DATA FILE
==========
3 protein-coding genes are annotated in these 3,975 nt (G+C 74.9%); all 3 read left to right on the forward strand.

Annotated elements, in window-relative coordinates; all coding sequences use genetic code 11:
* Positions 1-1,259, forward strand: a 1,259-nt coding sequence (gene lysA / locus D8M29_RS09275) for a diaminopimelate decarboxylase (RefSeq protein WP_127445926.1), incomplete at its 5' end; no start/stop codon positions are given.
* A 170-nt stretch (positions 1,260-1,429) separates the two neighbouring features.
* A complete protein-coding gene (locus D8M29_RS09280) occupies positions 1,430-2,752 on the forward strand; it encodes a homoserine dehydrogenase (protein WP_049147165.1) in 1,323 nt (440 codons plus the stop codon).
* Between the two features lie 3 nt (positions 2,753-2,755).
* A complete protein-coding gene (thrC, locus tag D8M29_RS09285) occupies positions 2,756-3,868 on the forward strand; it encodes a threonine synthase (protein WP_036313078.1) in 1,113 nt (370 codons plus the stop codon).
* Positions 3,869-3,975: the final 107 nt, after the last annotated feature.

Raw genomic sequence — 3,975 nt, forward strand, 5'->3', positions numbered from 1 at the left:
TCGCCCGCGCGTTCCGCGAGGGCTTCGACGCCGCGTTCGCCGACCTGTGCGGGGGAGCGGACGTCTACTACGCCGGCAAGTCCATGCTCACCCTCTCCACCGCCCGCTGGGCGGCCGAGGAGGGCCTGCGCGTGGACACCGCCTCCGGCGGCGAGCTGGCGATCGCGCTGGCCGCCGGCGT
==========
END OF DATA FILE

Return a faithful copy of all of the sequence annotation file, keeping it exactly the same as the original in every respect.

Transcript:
3 protein-coding genes are annotated in these 3,975 nt (G+C 74.9%); all 3 read left to right on the forward strand.

Annotated elements, in window-relative coordinates; all coding sequences use genetic code 11:
* Positions 1-1,259, forward strand: a 1,259-nt coding sequence (gene lysA / locus D8M29_RS09275) for a diaminopimelate decarboxylase (RefSeq protein WP_127445926.1), incomplete at its 5' end; no start/stop codon positions are given.
* A 170-nt stretch (positions 1,260-1,429) separates the two neighbouring features.
* A complete protein-coding gene (locus D8M29_RS09280) occupies positions 1,430-2,752 on the forward strand; it encodes a homoserine dehydrogenase (protein WP_049147165.1) in 1,323 nt (440 codons plus the stop codon).
* Between the two features lie 3 nt (positions 2,753-2,755).
* A complete protein-coding gene (thrC, locus tag D8M29_RS09285) occupies positions 2,756-3,868 on the forward strand; it encodes a threonine synthase (protein WP_036313078.1) in 1,113 nt (370 codons plus the stop codon).
* Positions 3,869-3,975: the final 107 nt, after the last annotated feature.

Raw genomic sequence — 3,975 nt, forward strand, 5'->3', positions numbered from 1 at the left:
TCGCCCGCGCGTTCCGCGAGGGCTTCGACGCCGCGTTCGCCGACCTGTGCGGGGGAGCGGACGTCTACTACGCCGGCAAGTCCATGCTCACCCTCTCCACCGCCCGCTGGGCGGCCGAGGAGGGCCTGCGCGTGGACACCGCCTCCGGCGGCGAGCTGGCGATCGCGCTGGCCGCCGGCGT